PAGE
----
But in all seriousness, I get major anxiety about taking medicine. It's a control issue, I know. I've only been put under general anesthesia one time, and I was so afraid to give up control, the doctors said I talked until I was struck unconscious, and the last thing I said was: "Did I ever tell you guys that I've bungee jumped?"
Now, I know you'll be surprised to hear this, but I wasn't kidding about the bungee jumping. I've actually jumped 110 feet FOUR times.
So why can't I swallow an antibiotic without having an anxiety attack?
Well, perhaps I should back up and little and say that I didn't actually JUMP off the bungee platform. My brother pushed me. He called it shock therapy.
You see, some people will say I'm weak for my fears and anxiety, but when it comes right down to it, I think I might actually thrive on the challenge of overcoming fears.
Cheers [holding up my new bottle of antibiotics] to that!
Just in case you don't believe me that I bungee jumped (four times!), here's a photo:
Wednesday, May 23, 2007
This blog began as a way to address multiple column gems in The Bachelor: An Officer and a Gentleman after my editors decided three back-to-back pieces on the subject was enough.
But now The Bachelor is over, and I find myself hesitant to delete this blog. I rather like having a place to vent my uncensored thoughts and rejected column ideas.
Therefore, I am renaming smiley-sarah.blogspot.com "Letting the Elephant Run."
Abraham Lincoln once said, "When you have an elephant by the hind legs and he wants to run, it's best to let him go."
Somehow this quote pops into my head throughout my daily life as a mom to three boys.
What does it mean?
I'll let you decide.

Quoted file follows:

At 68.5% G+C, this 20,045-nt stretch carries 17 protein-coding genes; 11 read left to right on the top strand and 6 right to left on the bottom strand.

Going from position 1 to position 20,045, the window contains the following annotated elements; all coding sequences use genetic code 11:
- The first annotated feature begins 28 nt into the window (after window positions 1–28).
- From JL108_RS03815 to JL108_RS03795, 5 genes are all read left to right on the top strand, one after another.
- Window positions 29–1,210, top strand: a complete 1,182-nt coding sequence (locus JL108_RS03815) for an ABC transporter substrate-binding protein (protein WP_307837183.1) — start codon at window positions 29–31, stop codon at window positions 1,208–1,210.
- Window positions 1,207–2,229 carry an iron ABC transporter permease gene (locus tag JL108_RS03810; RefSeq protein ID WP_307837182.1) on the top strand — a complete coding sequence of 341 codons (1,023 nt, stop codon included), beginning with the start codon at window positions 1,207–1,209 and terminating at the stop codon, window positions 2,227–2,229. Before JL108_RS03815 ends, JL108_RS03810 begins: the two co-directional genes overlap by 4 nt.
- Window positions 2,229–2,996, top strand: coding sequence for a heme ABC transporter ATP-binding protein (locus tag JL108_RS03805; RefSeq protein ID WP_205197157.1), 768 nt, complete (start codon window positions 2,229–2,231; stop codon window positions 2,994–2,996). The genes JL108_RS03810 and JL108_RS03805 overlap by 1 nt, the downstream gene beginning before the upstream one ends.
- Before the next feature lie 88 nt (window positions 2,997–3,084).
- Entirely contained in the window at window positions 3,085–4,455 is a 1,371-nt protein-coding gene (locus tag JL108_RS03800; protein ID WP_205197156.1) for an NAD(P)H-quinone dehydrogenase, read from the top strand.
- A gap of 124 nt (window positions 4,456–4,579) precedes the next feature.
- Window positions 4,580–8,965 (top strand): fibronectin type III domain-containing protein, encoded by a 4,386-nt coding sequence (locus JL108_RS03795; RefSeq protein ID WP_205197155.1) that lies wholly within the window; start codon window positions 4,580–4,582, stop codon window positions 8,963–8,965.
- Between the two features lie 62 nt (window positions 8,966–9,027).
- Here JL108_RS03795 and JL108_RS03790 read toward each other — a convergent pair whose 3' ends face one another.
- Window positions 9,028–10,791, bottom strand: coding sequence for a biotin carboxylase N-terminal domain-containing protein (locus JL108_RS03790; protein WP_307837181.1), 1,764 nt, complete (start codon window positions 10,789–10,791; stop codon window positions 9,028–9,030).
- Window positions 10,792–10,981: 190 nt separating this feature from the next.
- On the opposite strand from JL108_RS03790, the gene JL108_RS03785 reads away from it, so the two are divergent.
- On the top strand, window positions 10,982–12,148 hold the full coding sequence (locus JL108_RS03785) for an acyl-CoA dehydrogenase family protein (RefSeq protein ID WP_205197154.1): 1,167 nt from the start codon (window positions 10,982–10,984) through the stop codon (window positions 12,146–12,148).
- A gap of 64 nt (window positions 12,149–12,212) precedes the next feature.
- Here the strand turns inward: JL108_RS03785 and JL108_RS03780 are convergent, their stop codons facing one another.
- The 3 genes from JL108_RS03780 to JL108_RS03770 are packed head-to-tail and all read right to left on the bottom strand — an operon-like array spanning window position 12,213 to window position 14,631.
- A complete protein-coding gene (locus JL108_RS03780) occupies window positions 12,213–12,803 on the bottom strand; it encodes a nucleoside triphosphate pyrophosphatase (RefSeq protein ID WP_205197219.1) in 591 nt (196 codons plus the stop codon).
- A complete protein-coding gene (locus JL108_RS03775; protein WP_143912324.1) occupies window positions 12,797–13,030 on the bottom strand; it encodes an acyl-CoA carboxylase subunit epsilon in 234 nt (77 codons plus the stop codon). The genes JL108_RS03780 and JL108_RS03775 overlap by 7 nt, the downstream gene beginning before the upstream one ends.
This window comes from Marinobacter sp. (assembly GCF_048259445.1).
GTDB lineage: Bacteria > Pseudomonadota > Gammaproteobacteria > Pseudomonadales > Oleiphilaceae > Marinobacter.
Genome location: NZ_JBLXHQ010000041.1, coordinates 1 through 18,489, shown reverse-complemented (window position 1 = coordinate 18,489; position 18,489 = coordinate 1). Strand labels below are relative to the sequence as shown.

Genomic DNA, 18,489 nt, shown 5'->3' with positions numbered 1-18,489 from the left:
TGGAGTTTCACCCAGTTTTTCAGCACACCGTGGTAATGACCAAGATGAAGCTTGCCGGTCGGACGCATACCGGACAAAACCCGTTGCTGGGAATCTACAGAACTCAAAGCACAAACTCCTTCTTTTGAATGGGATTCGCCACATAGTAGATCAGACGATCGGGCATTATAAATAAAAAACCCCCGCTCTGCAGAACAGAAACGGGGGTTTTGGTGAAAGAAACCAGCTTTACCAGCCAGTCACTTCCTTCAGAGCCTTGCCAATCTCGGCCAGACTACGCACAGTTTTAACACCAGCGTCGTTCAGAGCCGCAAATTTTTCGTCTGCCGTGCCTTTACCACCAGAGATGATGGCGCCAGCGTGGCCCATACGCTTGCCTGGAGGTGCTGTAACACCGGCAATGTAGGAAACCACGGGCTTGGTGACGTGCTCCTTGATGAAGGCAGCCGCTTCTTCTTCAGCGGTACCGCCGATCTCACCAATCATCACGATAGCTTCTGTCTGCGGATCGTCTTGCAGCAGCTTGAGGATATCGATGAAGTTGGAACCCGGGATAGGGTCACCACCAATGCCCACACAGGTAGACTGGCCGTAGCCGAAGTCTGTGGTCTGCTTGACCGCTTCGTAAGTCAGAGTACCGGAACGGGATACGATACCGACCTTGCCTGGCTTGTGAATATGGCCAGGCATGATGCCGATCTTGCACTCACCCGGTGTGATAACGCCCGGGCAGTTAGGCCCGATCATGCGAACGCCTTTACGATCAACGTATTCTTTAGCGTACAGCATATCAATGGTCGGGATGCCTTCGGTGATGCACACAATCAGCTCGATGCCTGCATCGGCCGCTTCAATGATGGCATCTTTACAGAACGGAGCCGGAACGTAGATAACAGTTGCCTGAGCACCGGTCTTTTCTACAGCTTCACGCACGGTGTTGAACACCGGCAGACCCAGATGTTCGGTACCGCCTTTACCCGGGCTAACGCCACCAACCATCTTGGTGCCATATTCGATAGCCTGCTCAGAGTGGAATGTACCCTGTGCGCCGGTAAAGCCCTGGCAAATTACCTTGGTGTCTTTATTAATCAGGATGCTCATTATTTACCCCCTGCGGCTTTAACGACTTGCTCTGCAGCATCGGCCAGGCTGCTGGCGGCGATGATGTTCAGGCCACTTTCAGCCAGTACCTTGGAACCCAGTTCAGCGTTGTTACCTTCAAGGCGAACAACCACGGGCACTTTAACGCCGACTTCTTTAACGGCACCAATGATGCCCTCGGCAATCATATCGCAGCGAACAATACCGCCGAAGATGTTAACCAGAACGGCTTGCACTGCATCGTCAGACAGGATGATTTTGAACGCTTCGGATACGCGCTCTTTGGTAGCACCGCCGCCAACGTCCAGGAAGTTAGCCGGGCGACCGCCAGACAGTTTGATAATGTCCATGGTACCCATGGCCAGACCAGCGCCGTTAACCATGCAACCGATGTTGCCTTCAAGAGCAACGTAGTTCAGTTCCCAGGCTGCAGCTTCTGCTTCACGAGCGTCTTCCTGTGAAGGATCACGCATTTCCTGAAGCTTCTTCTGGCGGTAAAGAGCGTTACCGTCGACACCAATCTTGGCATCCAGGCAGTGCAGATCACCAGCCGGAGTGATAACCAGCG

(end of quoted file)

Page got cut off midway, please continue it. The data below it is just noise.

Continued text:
I almost fell out of my chair during last night's "After the Final Rose" episode of The Bachelor: Officer and a Gentleman. First LT Andy Baldwin said that he and his new fiance, Tessa Horst, had immediate plans to visit family on the East Coast. Then, Chris Harrison presented them with a gift -- a hike on the Inca Trail.
Dustin called out from the other room, "Is that guy still in the Navy?"
I know Baldwin claims to have taken 60 days of personal leave to film the show, but my gosh, he's seemingly been on one long media tour ever since, and now he's going on vacation?
All I can say is I wish I had known this eight years ago when my husband almost couldn't get leave for one weekend to get married.
No, I'm not bitter (or, maybe I am), but here's what my Navy husband has been doing since Baldwin started his Bachelor odyssey earlier this year: missing his sons' tee-ball games and preschool graduation while he works 14-16 hour days.
Before you tell me my husband could take leave if he wanted to, let me say that just because you have leave on the books doesn't always mean that you can (or should) use it.
And also, sometimes being in the military plain stinks.
Tuesday, May 22, 2007
My mom, a Navy wife of 30+ years, called me after LT Andy Baldwin on the last episode of The Bachelor: Officer and a Gentleman told Tessa Horst (now his fiancee) that she was beautiful in blue.
Mom was trying to get my dad to say that she is beautiful in her pajamas with ducks on them.
I told Mom that my husband had given me Pink Eye.
We both hung up and went to bed.
Monday, May 21, 2007
Chris Harrison: "Which woman's dreams of marrying a man in uniform will end TONIGHT?"
Me: Thank God I got my man in uniform because apparently there is only ONE!
Note to all of Andy's discarded bachelorettes: There are more men in uniform out there.